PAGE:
keyattribute or the
codeattribute instead of
shiftKey. To detect any other modifier keys use the
Web standards are always changing and it should come as no surprise that even the modest Keyboard Event API has received a few updates. The good news is that it’s been improved for the betterment of all developers.
Browser support for keyboards has traditionally relied on three ad-hoc attributes, keyCode, charCode, and UIEvent's which.
The biggest source of confusion for me has always been trying to figure out which of the 3 ways to get the key code was the correct way. For God’s sake, I just want to know which key is being pressed!
I’m glad to report back that the W3C has deprecated all 3 of these attributes
in the DOM Level 3 specification and they now recommended using
key attribute returns a human-readable string for both printable and
non-printable control characters. And the
code attribute returns a string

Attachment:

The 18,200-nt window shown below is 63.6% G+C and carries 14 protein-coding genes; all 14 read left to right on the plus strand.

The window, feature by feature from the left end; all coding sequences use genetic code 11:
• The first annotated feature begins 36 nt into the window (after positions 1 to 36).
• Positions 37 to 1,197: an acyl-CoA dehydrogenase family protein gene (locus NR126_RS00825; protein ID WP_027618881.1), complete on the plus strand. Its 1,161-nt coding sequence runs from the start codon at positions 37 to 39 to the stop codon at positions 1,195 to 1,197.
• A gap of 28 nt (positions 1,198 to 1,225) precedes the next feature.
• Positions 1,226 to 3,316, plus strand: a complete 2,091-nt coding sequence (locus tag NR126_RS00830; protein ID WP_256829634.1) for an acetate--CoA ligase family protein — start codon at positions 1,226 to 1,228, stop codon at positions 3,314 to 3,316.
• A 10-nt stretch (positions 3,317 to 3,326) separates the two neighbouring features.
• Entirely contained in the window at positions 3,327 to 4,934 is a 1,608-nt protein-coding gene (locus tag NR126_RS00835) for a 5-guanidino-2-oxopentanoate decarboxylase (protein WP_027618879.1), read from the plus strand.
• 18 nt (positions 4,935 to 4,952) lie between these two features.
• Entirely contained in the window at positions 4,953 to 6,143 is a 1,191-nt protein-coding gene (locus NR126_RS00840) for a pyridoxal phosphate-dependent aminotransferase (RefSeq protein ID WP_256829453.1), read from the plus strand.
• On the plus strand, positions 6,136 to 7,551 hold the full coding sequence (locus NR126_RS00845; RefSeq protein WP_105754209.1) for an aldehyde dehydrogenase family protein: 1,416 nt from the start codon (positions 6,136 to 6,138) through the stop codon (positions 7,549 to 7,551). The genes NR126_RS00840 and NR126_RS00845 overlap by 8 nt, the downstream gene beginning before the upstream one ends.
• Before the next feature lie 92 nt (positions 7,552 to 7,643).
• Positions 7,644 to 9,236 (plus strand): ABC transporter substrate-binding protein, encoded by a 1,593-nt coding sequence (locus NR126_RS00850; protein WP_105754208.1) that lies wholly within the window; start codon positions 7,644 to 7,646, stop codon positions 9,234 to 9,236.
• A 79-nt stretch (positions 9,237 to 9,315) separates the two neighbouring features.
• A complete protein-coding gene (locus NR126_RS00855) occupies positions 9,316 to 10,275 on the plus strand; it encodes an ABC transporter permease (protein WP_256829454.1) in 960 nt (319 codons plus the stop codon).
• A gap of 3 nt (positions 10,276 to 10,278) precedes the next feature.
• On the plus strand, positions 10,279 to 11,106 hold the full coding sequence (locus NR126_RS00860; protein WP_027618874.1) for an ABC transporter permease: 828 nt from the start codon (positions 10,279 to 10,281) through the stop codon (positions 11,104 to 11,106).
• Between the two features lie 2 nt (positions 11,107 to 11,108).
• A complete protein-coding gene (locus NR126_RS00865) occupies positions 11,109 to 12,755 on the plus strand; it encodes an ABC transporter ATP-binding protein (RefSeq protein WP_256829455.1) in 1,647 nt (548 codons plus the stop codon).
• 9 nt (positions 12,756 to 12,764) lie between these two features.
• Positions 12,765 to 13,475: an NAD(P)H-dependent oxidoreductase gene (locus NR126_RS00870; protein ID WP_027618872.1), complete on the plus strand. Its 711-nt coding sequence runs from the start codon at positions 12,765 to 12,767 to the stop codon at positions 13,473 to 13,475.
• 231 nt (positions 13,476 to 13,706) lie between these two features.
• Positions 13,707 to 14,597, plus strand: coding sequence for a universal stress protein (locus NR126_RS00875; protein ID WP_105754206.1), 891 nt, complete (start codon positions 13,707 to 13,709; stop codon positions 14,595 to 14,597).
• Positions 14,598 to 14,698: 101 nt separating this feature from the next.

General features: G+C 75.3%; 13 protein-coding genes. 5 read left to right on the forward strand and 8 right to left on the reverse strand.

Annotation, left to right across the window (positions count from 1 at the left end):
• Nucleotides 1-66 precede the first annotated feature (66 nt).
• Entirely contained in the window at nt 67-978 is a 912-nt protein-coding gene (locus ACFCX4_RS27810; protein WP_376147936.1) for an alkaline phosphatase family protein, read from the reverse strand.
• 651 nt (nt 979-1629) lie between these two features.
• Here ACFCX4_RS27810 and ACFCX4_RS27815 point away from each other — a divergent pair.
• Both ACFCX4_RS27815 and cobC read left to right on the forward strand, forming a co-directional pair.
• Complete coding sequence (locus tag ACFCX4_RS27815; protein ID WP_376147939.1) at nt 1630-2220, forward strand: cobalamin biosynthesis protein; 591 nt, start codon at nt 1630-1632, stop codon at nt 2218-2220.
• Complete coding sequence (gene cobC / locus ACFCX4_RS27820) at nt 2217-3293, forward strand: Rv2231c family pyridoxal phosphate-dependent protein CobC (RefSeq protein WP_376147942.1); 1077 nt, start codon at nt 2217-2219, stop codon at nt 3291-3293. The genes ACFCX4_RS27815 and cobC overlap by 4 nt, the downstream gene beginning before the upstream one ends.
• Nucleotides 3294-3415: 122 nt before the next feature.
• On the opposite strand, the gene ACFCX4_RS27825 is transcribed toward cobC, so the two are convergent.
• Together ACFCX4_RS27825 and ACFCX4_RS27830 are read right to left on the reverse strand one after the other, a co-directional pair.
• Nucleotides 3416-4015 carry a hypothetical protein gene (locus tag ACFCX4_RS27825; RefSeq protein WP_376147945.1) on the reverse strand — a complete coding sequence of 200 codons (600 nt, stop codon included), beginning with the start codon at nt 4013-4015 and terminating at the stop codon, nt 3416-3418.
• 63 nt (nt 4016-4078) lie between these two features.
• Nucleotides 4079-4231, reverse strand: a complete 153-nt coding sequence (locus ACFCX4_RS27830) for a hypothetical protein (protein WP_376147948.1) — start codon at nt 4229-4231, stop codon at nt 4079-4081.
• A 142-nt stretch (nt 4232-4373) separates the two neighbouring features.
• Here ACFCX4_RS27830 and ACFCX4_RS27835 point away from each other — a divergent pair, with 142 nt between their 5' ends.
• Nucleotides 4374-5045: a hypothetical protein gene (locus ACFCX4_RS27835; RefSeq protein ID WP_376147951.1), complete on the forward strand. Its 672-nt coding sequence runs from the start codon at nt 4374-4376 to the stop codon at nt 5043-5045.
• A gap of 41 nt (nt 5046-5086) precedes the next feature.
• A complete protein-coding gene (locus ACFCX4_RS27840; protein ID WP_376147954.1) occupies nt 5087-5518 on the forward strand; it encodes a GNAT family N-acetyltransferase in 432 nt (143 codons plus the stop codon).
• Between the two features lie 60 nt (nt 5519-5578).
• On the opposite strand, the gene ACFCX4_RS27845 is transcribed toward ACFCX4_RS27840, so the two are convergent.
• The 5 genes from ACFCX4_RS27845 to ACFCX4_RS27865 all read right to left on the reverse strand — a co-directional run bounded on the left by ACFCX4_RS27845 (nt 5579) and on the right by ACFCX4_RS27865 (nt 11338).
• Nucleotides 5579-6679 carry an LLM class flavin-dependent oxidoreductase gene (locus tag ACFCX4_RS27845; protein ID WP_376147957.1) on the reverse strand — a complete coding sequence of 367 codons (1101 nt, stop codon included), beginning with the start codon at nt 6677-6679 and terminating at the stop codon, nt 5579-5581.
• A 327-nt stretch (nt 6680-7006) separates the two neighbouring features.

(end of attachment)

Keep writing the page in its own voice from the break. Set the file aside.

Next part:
representing the physical position of the key on your particular keyboard.
Warning! The keypress event type is defined in this specification for reference and completeness, but this specification deprecates the use of this event type.
Another surprising change in the DOM Level 3 specification is that the
keypress event has been deprecated. This is a great design choice because:
keypressevent and the
keypressevent behaves almost exactly like the
keydownevent except that the former does not receive control characters.
Finally, it’s now possible to detect modifier keys besides
Shift. With the
detect modifier keys such as
NumLock and other OS specific
Win for Internet Explorer.